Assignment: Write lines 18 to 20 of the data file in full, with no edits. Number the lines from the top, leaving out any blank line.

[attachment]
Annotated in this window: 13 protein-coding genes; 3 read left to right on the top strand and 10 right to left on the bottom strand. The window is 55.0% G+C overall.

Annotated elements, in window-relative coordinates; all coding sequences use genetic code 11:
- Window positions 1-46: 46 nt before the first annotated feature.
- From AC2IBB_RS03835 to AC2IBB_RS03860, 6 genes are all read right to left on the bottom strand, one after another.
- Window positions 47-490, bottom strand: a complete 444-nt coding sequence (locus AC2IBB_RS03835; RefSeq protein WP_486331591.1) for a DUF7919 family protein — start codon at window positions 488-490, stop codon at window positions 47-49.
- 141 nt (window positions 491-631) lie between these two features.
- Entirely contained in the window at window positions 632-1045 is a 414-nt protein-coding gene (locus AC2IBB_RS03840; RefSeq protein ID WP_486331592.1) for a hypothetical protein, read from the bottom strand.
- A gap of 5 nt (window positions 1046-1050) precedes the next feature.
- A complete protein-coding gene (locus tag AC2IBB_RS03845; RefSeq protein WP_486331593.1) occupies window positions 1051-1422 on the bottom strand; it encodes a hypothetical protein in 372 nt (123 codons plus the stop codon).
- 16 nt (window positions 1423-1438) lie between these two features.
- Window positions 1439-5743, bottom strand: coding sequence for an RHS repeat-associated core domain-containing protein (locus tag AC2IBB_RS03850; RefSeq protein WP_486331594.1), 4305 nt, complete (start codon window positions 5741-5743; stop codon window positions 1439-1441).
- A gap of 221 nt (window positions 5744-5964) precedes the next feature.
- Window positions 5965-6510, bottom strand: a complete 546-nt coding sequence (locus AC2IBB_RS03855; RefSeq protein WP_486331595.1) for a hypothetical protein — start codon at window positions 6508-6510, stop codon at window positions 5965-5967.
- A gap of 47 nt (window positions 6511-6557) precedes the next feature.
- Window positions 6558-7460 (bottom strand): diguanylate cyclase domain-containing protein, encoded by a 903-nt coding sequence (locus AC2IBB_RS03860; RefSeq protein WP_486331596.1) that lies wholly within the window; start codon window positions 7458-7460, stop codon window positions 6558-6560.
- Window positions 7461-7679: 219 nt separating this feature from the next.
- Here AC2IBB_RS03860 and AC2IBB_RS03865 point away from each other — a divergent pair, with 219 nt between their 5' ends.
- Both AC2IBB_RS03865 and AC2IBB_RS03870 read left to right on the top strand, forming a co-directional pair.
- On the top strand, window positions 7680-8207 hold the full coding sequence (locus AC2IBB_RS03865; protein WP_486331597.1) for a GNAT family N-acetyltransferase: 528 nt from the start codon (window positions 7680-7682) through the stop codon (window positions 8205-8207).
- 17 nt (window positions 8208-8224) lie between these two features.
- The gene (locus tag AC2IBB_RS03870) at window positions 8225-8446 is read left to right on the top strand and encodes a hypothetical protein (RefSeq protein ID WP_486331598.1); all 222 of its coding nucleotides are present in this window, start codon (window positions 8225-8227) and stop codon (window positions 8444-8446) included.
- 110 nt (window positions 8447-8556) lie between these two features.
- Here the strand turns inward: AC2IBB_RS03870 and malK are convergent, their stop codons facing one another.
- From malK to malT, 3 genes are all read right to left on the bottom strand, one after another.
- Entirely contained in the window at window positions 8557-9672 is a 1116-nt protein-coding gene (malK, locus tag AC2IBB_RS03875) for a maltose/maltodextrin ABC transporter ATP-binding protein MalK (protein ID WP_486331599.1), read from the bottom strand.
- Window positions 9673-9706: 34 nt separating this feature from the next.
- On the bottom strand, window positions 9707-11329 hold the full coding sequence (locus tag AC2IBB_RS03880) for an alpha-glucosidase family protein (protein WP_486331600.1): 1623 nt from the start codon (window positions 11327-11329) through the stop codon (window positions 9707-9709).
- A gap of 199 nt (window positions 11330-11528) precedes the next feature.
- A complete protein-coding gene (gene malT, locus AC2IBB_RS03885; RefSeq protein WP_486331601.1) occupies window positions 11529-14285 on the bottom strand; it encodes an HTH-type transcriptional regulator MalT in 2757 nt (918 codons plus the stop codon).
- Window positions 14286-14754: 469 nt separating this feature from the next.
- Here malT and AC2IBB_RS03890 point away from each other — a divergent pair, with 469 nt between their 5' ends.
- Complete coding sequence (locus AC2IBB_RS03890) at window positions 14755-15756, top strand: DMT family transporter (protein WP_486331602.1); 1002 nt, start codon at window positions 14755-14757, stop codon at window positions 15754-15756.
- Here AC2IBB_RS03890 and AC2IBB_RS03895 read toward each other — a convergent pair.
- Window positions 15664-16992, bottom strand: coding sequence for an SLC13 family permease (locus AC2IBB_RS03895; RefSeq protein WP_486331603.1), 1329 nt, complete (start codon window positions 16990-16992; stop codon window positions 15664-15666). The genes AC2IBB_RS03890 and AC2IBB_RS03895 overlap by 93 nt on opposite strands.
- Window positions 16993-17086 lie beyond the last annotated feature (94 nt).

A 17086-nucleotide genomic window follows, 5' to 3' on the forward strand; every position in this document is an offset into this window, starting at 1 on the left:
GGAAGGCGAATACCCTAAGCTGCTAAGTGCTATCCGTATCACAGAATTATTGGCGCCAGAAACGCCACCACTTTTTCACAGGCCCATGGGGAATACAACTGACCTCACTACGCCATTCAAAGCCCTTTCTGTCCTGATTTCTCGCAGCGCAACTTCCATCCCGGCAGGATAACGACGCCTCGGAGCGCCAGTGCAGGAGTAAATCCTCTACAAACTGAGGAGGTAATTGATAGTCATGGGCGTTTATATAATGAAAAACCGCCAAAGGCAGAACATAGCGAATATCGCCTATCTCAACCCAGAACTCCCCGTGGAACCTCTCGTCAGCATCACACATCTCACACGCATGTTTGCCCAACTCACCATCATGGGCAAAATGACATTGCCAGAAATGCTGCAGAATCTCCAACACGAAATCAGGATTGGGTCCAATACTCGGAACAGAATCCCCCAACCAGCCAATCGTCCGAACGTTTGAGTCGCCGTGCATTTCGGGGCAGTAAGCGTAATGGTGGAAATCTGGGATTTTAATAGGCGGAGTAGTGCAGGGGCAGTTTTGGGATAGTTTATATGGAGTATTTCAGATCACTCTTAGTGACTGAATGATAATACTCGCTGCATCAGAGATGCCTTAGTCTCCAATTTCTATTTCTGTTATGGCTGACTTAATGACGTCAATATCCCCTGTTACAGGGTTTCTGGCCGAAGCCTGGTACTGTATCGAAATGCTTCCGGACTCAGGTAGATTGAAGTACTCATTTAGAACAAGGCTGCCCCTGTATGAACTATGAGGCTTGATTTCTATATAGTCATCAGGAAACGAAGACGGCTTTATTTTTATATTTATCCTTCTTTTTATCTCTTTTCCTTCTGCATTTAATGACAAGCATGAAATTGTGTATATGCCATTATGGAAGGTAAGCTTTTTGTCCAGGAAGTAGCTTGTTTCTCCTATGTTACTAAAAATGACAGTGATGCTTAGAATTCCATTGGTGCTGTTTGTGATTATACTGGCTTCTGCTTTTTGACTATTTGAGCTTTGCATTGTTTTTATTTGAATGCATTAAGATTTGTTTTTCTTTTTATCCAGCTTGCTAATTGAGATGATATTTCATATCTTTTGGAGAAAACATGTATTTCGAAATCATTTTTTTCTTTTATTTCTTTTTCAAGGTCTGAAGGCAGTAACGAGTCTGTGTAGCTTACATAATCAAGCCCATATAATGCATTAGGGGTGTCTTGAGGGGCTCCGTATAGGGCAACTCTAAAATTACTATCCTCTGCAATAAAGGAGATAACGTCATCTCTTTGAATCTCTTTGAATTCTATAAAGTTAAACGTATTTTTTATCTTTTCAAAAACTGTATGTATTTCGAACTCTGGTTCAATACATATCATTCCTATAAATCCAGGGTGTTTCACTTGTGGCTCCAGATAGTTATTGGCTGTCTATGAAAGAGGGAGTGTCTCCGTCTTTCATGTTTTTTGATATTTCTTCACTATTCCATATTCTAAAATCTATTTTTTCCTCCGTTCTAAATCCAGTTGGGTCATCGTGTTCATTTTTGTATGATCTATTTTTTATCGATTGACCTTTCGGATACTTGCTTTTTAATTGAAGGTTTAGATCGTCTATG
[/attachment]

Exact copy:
- Both AC2IBB_RS03865 and AC2IBB_RS03870 read left to right on the top strand, forming a co-directional pair.
- On the top strand, window positions 7680-8207 hold the full coding sequence (locus AC2IBB_RS03865; protein WP_486331597.1) for a GNAT family N-acetyltransferase: 528 nt from the start codon (window positions 7680-7682) through the stop codon (window positions 8205-8207).
- 17 nt (window positions 8208-8224) lie between these two features.